10 Mental Health Tips for Remote Working and Learning

Sean Waters

Mar 14 · 5 min read

Necessity, the Mother of Invention

Disclaimer: I am no authority on mental health, just seriously trying to keep my own ship together. These tips are really for me, but I’d still thought I’d share them.

Each semester, on the final day of face-to-face class, I wish my students well in their lives, and encourage them to keep in touch if they choose, since I will likely never see them again.

Last week, for the first time, I delivered this message midway through the semester.

This time, though, I told them I would be seeing them in the online learning environment I’ve been considering ever since. For the coming weeks, and maybe longer, I’ll be teaching online classes from home.

As fortune would have it, Austin Kleon, one of my favorite writers online, published such a stellar post — A Working From Home Manual in Disguise — at the top of his stellar newsletter last week.

In it, he referenced Kevin Roose’s amazing NY Times March 10 article, “Sorry, But Working From Home is Overrated.” Roose quotes Steve Jobs, who was against remote work because it limited the empathy and spontaneous collaboration of high-level creativity.

I’ve borrowed from both articles here. So, with credit given where credit is due, here’s my own list of 10 Mental Health Tips for Adjusting to Online Learning and Working Environments.

My Top 10 Mental Health Tips (in Brief):

(1) Maintain Your Purpose

Ask yourself: what are you here to do? How can you help other people? What can you do to serve? We get so much of our sense of value and purpose by what we do for others. What is it that we’re doing? How can we help other people?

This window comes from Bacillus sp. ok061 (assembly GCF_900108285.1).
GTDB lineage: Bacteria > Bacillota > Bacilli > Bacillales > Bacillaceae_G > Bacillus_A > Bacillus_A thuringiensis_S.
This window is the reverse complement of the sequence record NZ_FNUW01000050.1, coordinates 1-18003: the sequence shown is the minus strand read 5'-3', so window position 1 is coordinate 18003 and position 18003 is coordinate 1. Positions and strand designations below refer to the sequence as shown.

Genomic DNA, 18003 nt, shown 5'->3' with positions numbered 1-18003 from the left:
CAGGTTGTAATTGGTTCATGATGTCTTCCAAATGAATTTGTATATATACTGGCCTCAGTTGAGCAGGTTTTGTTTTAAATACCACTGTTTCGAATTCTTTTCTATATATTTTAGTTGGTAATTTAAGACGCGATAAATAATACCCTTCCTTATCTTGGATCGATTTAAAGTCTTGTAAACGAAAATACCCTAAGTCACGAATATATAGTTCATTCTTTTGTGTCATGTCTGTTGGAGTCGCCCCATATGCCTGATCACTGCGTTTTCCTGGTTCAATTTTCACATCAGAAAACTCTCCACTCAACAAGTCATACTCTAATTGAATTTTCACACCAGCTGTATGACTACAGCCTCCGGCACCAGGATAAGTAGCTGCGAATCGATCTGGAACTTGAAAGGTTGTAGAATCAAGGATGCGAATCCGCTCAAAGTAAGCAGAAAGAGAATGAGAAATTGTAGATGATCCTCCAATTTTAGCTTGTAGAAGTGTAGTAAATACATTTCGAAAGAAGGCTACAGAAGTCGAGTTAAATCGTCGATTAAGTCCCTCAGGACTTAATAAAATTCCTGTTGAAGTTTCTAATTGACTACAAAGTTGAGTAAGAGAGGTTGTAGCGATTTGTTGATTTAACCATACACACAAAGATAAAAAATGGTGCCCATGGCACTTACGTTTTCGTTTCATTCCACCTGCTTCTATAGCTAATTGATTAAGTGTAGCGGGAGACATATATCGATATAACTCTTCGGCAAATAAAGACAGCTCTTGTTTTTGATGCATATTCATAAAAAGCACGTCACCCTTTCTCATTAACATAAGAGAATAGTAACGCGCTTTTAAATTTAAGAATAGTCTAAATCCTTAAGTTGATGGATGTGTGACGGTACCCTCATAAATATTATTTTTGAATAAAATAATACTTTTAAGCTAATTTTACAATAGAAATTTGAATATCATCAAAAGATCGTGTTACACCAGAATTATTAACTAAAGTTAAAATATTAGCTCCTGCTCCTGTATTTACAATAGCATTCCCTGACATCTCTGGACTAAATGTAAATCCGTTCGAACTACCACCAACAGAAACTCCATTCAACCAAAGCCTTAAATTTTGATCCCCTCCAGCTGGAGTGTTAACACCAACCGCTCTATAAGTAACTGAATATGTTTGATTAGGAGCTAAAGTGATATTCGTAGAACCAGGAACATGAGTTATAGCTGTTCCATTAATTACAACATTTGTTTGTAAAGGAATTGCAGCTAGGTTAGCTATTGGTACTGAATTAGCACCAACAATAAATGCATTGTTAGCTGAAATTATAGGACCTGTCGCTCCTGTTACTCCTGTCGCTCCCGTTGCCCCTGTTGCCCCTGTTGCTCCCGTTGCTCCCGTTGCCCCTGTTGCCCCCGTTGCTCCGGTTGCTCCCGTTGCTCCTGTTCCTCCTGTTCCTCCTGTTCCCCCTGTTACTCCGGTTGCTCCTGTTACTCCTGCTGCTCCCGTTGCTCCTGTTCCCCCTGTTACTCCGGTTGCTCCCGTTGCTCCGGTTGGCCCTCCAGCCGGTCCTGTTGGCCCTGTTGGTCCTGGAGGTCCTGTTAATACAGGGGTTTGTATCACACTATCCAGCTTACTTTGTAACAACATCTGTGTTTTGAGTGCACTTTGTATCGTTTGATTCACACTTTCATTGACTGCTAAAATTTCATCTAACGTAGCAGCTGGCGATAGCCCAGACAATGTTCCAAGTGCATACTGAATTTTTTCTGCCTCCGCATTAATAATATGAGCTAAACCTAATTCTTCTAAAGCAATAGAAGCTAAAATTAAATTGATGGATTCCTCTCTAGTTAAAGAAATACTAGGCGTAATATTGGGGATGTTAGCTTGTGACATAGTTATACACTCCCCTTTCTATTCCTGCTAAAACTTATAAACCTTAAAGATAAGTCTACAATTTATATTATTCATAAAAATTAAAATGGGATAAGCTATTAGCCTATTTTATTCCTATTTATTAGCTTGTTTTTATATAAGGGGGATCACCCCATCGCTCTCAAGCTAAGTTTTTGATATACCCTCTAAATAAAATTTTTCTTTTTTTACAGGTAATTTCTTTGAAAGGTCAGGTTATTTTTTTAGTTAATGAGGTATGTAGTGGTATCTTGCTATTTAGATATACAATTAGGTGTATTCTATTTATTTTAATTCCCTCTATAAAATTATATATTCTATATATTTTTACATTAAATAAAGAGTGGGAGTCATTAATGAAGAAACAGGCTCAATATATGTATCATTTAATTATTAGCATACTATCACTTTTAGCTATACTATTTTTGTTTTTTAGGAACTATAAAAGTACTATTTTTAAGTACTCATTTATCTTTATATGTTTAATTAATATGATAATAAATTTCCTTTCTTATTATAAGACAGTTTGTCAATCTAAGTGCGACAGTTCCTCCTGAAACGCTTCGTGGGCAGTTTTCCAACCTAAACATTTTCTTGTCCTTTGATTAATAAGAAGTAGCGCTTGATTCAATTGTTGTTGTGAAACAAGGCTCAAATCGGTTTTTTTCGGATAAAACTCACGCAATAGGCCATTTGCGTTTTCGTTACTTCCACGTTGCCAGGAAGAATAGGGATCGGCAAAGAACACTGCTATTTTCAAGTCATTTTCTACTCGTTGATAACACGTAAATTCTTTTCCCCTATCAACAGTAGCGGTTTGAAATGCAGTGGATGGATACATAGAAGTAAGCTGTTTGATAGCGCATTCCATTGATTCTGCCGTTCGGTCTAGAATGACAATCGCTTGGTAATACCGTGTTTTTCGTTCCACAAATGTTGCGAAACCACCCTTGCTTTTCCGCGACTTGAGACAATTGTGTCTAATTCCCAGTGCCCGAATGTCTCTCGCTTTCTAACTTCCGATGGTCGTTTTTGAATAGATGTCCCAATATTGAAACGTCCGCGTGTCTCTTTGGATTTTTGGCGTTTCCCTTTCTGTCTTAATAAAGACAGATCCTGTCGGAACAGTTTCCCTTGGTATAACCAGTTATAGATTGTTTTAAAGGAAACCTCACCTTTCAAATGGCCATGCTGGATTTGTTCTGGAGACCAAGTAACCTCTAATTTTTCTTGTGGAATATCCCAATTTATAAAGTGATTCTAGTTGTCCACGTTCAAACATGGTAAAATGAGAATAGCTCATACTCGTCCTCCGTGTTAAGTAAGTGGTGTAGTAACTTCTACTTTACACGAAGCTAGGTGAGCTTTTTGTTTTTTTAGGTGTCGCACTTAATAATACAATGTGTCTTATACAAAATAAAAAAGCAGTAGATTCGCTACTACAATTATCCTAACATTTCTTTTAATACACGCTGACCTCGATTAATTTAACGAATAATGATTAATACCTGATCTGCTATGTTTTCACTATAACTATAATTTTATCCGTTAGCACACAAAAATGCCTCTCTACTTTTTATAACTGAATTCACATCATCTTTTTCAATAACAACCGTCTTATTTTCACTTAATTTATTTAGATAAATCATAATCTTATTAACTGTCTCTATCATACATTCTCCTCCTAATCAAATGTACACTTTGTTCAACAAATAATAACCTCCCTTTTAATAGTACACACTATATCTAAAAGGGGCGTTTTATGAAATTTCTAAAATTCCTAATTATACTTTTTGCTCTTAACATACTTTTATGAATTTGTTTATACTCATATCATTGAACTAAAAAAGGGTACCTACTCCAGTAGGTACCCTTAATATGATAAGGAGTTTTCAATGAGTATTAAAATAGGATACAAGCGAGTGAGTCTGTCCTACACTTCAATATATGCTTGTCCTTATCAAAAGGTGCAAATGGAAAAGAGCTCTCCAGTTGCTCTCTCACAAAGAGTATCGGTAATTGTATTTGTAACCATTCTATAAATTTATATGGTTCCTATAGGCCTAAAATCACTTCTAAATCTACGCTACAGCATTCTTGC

When we’re left to our own devices, it can get harder to feel a sense of purpose and belonging in a collective human enterprise. This sense of belonging is so healthy and healing. All of these tips, in a sense, can help us find a greater sense of purpose, and in so doing, keep anxiety, depression, substance abuse, and undue aging at bay.

This is especially important during midlife, as I wrote here.

(2) Get more Exercise

You can get a lot of mileage out of push-ups, sit-ups, burpees, shadow boxing and dancing. Sitting too much (over time) can kill you, so break up Netflix binges or computer work marathons with calisthenics or cleaning.

In general, posture and breathing work is also great here… as I wrote about in “If you’re feeling overwhelmed, BREATHE.”

(3) Go on Walks

If you’re fortunate enough to live in a place where you can walk, then walk. A long walk to start the day, or in the middle of the day, as Kleon suggests, or whenever you get into a funk, can really help.

Soren Kierkegaard wrote, “Above all, do not lose your desire to walk: Every day I walk myself into a state of well-being and walk away from every illness; I have walked myself into my best thoughts and I know of no thought so burdensome that one cannot walk away from it.” This is the #truth.

And as as Kleon writes, quoting film-maker Ingmar Berman: “Demons hate fresh air.”

(4) Talk to People